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The article deals with some historical and cultural aspects of the Tungus-Manchu shamanism on the example of the analysis of various types of sacred persons – shamans, fortune-tellers, predictors, and sorcerers. The ordering of the data categories of sacred persons of the Tungus-Manchus is given for the first time. The author investigates versions of their origin, cultural features, attributes and etymologies of their names. The shamans of the Tungus-Manchu people were divided into several categories – healers, storytellers, and performers of the first commemorations – powerful ones, capable of sending people's souls to the world of the dead. The names of the Amur shamans-healers – takot, teochinki – and of novice shamans of the Evenks – tui – are comparable to the verb tai – “to know, to guess” – and ideas about the Tao of the Chinese and the Tibetans. The shamans-storytellers named ningmati of Tungus-Manchus could carry out the rituals of the first funeral fire, medical and trade rituals. Shamans-sorcerers named gayen foretold and treated with a bell, and were associated with the creation of the world in folklore. The great shamans named kasaty in Nanai and shansho in Evenki were able to send the souls of the deceased to the world of the dead and were associated with the Polar star – the passage between the worlds. Udagankas of Tungus-Manchu wore dresses with bells and belonged to the category of white sylvan shamans. Diviners of the Nanai named tudins were considered stronger than shamans and had mirrors and a patron spirit, but did not have a costume with paraphernalia. They are comparable to the Uighur visionaries asleep. Shaman-warriors of the Evenks named Begin and great shamans, tribal priests named pagun shaman by the Manchus are comparable to the Turko-Mongolian bege-boo – tribal shamans, priests, and white shamans. The category of white shamans included  shamans-warriors and leaders of the Evenks named sening, which are comparable to Chinese and Manchu shamans, fortune-tellers and sorcerers – shengge. According to the folklore, this category also included Nanai folk shamans aido, Udege aini, and Evenki aya dyalichi tanga (another name is lungarin from ningmati – shamans-storytellers). This category is comparable to the name of the main shaman patron spirit of the Nanai – ayami, formed from the verb aya – to create in Yakut, ascending to a similar Indo-European word. In conclusion, the author notes the Central Asian and East Asian connections of the Tungus shamanism.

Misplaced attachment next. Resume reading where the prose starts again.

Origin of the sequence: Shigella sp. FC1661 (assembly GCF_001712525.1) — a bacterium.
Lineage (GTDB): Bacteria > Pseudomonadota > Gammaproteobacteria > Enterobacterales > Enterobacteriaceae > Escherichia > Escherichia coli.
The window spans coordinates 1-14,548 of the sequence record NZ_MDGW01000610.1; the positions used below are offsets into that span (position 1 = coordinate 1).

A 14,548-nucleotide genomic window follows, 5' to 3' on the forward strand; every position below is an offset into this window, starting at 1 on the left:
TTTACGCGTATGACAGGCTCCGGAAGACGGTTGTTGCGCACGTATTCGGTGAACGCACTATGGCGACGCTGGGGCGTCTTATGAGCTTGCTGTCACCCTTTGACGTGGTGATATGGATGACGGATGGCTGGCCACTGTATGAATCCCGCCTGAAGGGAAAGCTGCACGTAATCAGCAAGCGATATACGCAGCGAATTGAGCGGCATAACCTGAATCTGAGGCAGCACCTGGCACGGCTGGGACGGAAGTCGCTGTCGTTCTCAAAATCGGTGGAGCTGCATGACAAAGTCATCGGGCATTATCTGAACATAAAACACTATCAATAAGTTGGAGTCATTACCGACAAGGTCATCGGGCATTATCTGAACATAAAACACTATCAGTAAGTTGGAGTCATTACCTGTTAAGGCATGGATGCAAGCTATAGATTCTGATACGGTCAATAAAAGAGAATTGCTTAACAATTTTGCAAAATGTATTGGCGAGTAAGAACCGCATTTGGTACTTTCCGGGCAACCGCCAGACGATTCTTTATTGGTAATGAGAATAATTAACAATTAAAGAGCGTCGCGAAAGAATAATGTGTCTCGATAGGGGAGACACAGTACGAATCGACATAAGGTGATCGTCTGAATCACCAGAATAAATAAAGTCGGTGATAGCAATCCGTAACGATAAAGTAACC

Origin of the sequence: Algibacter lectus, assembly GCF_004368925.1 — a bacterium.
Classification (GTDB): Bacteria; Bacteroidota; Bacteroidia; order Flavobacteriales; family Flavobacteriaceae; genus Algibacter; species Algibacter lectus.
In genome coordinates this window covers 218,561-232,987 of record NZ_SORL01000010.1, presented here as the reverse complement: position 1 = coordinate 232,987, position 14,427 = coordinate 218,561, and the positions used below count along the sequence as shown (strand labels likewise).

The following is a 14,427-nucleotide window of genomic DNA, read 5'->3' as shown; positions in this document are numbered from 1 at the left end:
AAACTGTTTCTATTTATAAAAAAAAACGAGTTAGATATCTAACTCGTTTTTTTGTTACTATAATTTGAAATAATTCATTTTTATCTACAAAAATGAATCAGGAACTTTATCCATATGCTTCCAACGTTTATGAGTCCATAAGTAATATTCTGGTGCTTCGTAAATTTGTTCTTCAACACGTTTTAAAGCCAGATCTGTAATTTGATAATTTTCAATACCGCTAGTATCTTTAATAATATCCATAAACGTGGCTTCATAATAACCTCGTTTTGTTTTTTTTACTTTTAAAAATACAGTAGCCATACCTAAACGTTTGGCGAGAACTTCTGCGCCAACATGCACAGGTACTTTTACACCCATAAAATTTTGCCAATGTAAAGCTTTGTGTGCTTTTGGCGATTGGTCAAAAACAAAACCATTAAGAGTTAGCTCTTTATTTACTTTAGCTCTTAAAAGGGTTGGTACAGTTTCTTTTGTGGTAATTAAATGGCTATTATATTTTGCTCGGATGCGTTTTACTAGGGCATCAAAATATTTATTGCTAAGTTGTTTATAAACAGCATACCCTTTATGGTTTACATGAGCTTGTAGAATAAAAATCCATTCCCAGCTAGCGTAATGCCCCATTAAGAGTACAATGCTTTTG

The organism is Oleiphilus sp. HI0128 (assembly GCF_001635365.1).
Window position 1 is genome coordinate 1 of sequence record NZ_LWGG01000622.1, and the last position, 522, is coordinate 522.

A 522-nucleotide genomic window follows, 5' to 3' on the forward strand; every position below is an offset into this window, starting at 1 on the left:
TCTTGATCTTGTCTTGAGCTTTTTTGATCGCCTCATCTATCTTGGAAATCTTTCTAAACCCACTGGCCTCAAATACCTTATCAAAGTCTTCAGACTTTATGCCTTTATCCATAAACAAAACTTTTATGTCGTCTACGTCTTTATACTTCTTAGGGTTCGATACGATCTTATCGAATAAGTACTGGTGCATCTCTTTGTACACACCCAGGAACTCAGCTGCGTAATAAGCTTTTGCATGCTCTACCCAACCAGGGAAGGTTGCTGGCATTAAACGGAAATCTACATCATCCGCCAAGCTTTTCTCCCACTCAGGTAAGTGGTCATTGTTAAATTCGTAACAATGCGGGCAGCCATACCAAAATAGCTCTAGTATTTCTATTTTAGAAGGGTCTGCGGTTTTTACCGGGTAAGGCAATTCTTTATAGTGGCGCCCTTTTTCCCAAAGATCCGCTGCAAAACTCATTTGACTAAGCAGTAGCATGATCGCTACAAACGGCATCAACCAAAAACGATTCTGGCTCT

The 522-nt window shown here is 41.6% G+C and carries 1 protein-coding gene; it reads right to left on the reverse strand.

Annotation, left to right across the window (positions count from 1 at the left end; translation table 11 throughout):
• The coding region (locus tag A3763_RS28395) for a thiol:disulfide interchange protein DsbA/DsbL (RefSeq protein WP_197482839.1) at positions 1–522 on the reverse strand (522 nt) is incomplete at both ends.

Keywords: shamanism, sacred persons, sacred vocabulary, Tungus-Manchu, religious attributes

DOI: 10.22250/2072-8662.2020.2.53-61

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About the author 

Tatiana Yu. Sem – PhD (History), leading researcher at Russian Museum of Ethnography;
4/1 Inzhenernaya street, St. Petersburg, Russia, 191186; This email address is being protected from spambots. You need JavaScript enabled to view it.